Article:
Wednesday 14 July
Back to Rutland Water and, again, at 6.30 but this time in the evening rather than morning. After a lovely, bright and sunny day by the time I arrived it was still basically clear but the breeze starting to freshen and, of course, the setting sun not too good for photography depending upon direction.
|Lagoon 2, Rutland Water from the Redshank Hide|
Straight to Burley Fishponds passing Pied Wagtail, Carrion Crow, Wood Pigeon and Pheasant on the way only to discover that the site is no longer accessible! Therefore, a little further on to the lane leading down to the water but almost nothing within site on the North Arm other than a Great Crested Grebe and passing Common Tern.
|Just a few of the scores of Greylag Geese Anser anser|
Back and towards Egleton and the meadows adjacent to the country lane had been recently mowed, so attracting scores of Greylag Geese, a similar number of Rooks, a few Carrion Crow and a couple of Magpie. Checking the small resting flock of black-headed Gulls at the back I came across what is almost certainly a couple of 2nd winter Common Gulls. More Greylag Geese round the corner on the next field and on the opposite side of the road a few more Greylag Geese in with at lest an hundred Jackdaw. I am sure that, in total, there are well over an hundred of of both Greylag Geese and Jackdaw on site.
|Rook Corvus frugilegus with Black-headed Larus ridibunda and possible Common Gull Larus canus (see below)|
|Blurred enlargement of above Common Gull|
Once in the car park the first Blackbird of the evening and chance to put the scope on Lagoon 1 from near the Visitors Centre. No shortage of Mallard along with both Coot and Cormorant plus the odd Mute Swan or two. Time to move on to the Redshank Hide which duly produced the resident Sand Martins. The Grebe Hide added Teal but nothing new at the Osprey Hide.
And so to the Sandpiper Hide overlooking Lagoon 4. Immediatley more Mallard and very many Mute Swans. Checking the various islands and waters I soon added Lapwing, lots of Black-headed Gulls but also a few Great Black-backed and a pair of Lesser Black-backed Gulls. There were many mallard but also a small number of Tufted Duck. Close by was a foraging Greenshank and on the far side a single Common Sandpiper. The Oystercatcher was also a lovely addition but , bet of all, the well-grown juvenile Avocets along with an adult. Presumably, the lovely waders bred on site. Finally, in addition to yet more Greylag Geese this was the water that produced the only Canada Geese of the evening.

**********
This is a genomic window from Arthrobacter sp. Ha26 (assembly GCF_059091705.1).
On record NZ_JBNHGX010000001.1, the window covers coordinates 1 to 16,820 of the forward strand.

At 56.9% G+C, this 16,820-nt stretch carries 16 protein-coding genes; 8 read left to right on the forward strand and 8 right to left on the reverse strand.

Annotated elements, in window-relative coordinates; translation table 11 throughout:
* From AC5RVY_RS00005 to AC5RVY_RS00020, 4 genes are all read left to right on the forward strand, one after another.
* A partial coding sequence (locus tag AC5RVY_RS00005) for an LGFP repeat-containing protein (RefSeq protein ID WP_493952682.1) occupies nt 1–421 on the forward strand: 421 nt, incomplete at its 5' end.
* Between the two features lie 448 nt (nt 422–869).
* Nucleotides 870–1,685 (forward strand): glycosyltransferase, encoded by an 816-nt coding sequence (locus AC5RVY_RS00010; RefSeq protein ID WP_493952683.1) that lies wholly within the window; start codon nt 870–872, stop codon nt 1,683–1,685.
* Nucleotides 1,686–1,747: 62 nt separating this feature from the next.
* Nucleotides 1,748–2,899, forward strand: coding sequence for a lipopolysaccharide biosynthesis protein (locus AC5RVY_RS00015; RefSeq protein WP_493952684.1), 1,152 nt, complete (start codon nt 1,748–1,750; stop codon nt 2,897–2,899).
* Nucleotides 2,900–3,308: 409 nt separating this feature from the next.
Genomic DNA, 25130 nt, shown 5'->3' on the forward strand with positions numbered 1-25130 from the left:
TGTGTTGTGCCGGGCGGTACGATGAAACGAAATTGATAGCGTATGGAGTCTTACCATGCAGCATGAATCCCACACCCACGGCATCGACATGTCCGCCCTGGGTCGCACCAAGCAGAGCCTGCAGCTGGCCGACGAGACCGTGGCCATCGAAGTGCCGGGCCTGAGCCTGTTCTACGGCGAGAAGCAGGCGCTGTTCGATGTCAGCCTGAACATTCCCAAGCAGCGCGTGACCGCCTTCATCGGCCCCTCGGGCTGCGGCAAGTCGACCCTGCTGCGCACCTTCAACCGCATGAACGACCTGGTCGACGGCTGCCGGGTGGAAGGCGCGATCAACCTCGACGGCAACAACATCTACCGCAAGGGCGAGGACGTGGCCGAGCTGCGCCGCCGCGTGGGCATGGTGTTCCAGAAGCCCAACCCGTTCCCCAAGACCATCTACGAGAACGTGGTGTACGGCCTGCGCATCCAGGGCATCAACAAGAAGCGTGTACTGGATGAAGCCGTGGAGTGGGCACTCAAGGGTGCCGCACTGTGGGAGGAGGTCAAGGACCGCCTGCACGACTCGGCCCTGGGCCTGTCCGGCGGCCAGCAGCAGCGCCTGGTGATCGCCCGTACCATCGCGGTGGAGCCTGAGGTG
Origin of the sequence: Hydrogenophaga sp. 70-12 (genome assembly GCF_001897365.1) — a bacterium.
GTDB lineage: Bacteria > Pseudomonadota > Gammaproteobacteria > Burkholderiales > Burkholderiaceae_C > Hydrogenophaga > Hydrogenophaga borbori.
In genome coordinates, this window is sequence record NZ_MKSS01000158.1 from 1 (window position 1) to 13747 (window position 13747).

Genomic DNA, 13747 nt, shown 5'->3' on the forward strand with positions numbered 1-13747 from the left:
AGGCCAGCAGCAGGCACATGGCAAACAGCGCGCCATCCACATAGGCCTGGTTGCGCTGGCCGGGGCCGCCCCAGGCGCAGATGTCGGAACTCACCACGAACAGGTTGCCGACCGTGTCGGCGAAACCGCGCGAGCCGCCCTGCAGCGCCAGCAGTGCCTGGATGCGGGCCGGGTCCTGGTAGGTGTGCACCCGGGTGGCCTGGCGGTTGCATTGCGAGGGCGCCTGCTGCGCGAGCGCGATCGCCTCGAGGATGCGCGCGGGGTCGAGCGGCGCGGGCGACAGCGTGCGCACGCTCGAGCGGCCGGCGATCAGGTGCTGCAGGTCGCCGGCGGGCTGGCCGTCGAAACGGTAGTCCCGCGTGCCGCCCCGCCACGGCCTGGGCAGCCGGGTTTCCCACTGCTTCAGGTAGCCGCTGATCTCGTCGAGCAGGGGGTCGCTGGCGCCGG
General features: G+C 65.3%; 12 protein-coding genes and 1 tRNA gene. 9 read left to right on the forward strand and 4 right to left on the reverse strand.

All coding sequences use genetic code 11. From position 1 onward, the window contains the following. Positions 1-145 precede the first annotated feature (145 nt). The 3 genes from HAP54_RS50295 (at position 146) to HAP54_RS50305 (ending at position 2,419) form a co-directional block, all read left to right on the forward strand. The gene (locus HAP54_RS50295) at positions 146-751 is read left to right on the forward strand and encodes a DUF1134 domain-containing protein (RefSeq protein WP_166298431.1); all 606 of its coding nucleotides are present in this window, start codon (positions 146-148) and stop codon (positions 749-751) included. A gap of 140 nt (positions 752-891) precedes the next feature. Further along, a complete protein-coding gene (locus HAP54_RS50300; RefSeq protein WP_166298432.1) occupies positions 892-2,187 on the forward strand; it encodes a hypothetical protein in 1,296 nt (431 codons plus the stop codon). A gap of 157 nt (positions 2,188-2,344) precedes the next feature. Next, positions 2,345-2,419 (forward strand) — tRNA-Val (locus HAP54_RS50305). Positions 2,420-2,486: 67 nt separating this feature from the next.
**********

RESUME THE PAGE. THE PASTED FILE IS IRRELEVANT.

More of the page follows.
|Greylag Goose Anser anser|
The Shoveler Hide on Lagoon 3 was rather disappointing but mainly as a result of the very high water level. Apart from more Coot, Mallard and Black-headed Gulls very many Common Tern, a few Lapwing, a single Moorhen and a passing Little Egret overhead. On the other hand, there were also a couple of swimming Egyptian Geese.
|Egyptian Goose Alopochen aegyptiacus|
|Common Tern Sterna hirundo|
Back to Lagoon 4 and the Plover Hide to check out the northern end of the water but the sun was now very low and almost straight into the hide. More Black-headed Gulls and Common Terns with young plus a sole Little Grebe and, on approaching the hide, a Heron had flown over. A brief stop at the Bittern Hide finally produced a couple of Pochard on Lagoon 3.
|Black-headed Gull Larus ridibundus with three chicks|
Woking my way back to the Visitors Centre a Buzzard took off form the trees to my left and as I approached the Badger Hide I noticed the small bird at the top of the bare branches in front of me. Whilst trying to take a distant record shot of the Linnet a second individual joined my target before both then moved on.
|High, distant shot of Linnet Carduelis cannabina|
Having decoded to forego a visit to the Mallard Hide I made my way back to the car and drove through the centre of Egleton village where I recorded both House Sparrow and Barn Swallow. Finally, as I drove up the hill towards Barnsdale on my way back to Stamford a Collared Dove crossed the road in front of me so taking the evening's total up to 39 species.
Greylag Goose, Canada Goose, Mute Swan, Egyptian Goose, Mallard, Teal, Pochard, Tufted Duck, Pheasant, Little Grebe, Great Crested Grebe, Cormorant, Little Egret, Heron, Buzzard, Moorhen, Coot, Oystercatcher, Avocet, Lapwing, Greenshank, Common Sandpiper, Black-headed Gull, Common Gull, Lesser Black-backed Gull, Great Black-backed Gull, Common Tern, Wood Pigeon, Collared Dove, Sand Martin, Barn Swallow, Pied Wagtail, Blackbird, Magpie, Jackdaw, Rook, Carrion Crow, House Sparrow, Linnet.
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